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PSA: Please stop using Sony MDR7506

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They lie, they tell you your dialog is nice and bright!!

 

I had to prove to a production mixer his lavs are buried too deep. He thought they sounded prefect.

Until I brought him in the studio, and played back his tracks. First through his 7506s, he said yup thats good,

but then through my JBL 7508 Monitors, it showed the low mid he dint hear.

 

If you like Sony, move to a 7509, or better yet the Sennheiser HD280Pro. 

 

We now return you to your scheduled foruming!!

 

 

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Never been a fan.  To my ears due to the hyped mids and highs I found them very fatiguing to listen to for long periods.

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How "deep" the lavs get buried is mostly not up to the PSM.  It's down to the specific wardrobe and how it hides or doesn't hide the mic.  No one buries their lavs deep on purpose.  If you don't like how the buried lavs sound then use the boom track.  Oops--no boom track, then fire up your EQ or your Izo "Dialog Match" and make it work.   The 7506s are an industry standard of sorts.  You can draw what conclusion you will from that.

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53 minutes ago, Philip Perkins said:

How "deep" the lavs get buried is mostly not up to the PSM.  It's down to the specific wardrobe and how it hides or doesn't hide the mic.  No one buries their lavs deep on purpose.  If you don't like how the buried lavs sound then use the boom track.  Oops--no boom track, then fire up your EQ or your Izo "Dialog Match" and make it work.   The 7506s are an industry standard of sorts.  You can draw what conclusion you will from that.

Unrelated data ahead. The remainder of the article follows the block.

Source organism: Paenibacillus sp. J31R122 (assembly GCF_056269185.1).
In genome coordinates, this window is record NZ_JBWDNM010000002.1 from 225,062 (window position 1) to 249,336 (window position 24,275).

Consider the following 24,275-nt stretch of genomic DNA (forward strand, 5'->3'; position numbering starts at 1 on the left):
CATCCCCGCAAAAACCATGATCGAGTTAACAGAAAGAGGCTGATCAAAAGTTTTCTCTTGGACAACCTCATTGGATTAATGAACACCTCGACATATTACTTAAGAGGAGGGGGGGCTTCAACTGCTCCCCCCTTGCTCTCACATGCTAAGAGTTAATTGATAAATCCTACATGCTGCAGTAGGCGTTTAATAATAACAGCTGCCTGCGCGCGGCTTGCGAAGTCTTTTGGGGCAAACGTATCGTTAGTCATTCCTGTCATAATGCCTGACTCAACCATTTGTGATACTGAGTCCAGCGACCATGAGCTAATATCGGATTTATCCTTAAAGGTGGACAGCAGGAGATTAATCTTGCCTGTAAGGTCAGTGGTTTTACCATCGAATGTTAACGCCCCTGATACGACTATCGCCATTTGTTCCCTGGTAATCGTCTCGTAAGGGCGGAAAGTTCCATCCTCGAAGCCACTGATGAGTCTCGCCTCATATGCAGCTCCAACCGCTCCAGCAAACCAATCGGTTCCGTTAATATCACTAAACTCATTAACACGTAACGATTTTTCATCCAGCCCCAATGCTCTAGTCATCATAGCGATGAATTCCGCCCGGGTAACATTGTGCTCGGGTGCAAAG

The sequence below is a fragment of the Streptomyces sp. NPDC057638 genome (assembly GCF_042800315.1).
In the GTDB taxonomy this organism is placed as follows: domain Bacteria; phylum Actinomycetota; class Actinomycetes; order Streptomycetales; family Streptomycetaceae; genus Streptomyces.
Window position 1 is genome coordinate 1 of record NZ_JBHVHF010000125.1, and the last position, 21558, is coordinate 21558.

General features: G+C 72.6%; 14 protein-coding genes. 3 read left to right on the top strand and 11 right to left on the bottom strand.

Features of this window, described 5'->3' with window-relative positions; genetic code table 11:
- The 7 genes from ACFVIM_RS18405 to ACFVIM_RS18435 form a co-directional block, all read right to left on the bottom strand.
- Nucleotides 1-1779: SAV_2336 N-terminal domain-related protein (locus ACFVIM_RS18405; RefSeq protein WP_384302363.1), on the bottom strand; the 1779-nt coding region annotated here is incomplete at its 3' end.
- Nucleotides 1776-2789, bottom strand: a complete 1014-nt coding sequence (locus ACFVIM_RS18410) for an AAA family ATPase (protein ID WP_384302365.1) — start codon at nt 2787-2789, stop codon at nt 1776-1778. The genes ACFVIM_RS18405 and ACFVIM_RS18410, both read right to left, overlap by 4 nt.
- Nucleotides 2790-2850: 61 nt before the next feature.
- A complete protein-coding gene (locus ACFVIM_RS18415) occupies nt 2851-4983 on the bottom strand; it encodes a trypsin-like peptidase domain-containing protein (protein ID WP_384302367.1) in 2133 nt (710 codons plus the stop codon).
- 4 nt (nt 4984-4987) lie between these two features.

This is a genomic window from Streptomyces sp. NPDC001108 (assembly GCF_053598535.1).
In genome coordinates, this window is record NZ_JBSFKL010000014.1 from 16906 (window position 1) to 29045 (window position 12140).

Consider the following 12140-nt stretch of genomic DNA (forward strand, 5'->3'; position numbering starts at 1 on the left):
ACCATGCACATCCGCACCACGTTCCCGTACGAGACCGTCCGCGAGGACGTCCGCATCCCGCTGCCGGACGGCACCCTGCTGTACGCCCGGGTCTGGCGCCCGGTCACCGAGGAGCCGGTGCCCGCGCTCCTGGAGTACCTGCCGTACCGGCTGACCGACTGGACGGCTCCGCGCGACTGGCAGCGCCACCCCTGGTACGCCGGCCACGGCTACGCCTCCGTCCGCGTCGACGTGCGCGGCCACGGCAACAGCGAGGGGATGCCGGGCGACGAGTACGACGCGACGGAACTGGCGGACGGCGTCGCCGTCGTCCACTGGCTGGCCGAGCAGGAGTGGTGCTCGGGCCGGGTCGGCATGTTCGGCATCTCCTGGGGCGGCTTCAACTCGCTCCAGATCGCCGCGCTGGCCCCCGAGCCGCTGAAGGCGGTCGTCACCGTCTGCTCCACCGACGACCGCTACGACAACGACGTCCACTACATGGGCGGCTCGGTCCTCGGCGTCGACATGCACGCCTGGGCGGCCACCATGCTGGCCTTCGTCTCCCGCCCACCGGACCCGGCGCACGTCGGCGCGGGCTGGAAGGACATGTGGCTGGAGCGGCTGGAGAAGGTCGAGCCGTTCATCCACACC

Agreed. I've only ever used 7506's and always thought them to be pretty transparent. If EQing buried lavs to make them sound nice and bright works well enough, so much so that you wouldn't hear any problems on headphones that did the same thing, where's the problem? Why can't we EQ it in post to make it sound nice and bright?

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1 hour ago, Philip Perkins said:

The 7506s are an industry standard of sorts.

 

17 minutes ago, BAB414 said:

Agreed. I've only ever used 7506's and always thought them to be pretty transparent

 

I've used 7506's for many years, mainly because people said they were the "standard" and because people told me they were "transparent."

 

When I finally decided to test other headphones out, I realized there was a whole world of options available. Comfort, isolation, frequency response vary across models, not to mention pressure and ear fatigue.

 

I'm not here to say that 7506's are or are not the best option for anyone in particular. But I am here to say that if you base your purchase decisions on what other people think about the gear and what your preconceptions are about the gear, there's a chance you're selling yourself short.

 

Headphones are such a personal item that there is no "right" or "wrong" answer with them. Since we often spend hours upon hours and days up days wearing them, do yourself a favor and take the time to directly compare different models. I really recommend making the decision that's best for you.

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1 hour ago, Philip Perkins said:

How "deep" the lavs get buried is mostly not up to the PSM.  It's down to the specific wardrobe and how it hides or doesn't hide the mic.  No one buries their lavs deep on purpose.  If you don't like how the buried lavs sound then use the boom track.  Oops--no boom track, then fire up your EQ or your Izo "Dialog Match" and make it work.   The 7506s are an industry standard of sorts.  You can draw what conclusion you will from that.


I really really like this response

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I deal with this conversation regularly on the job. 

 

Here is a version of my response.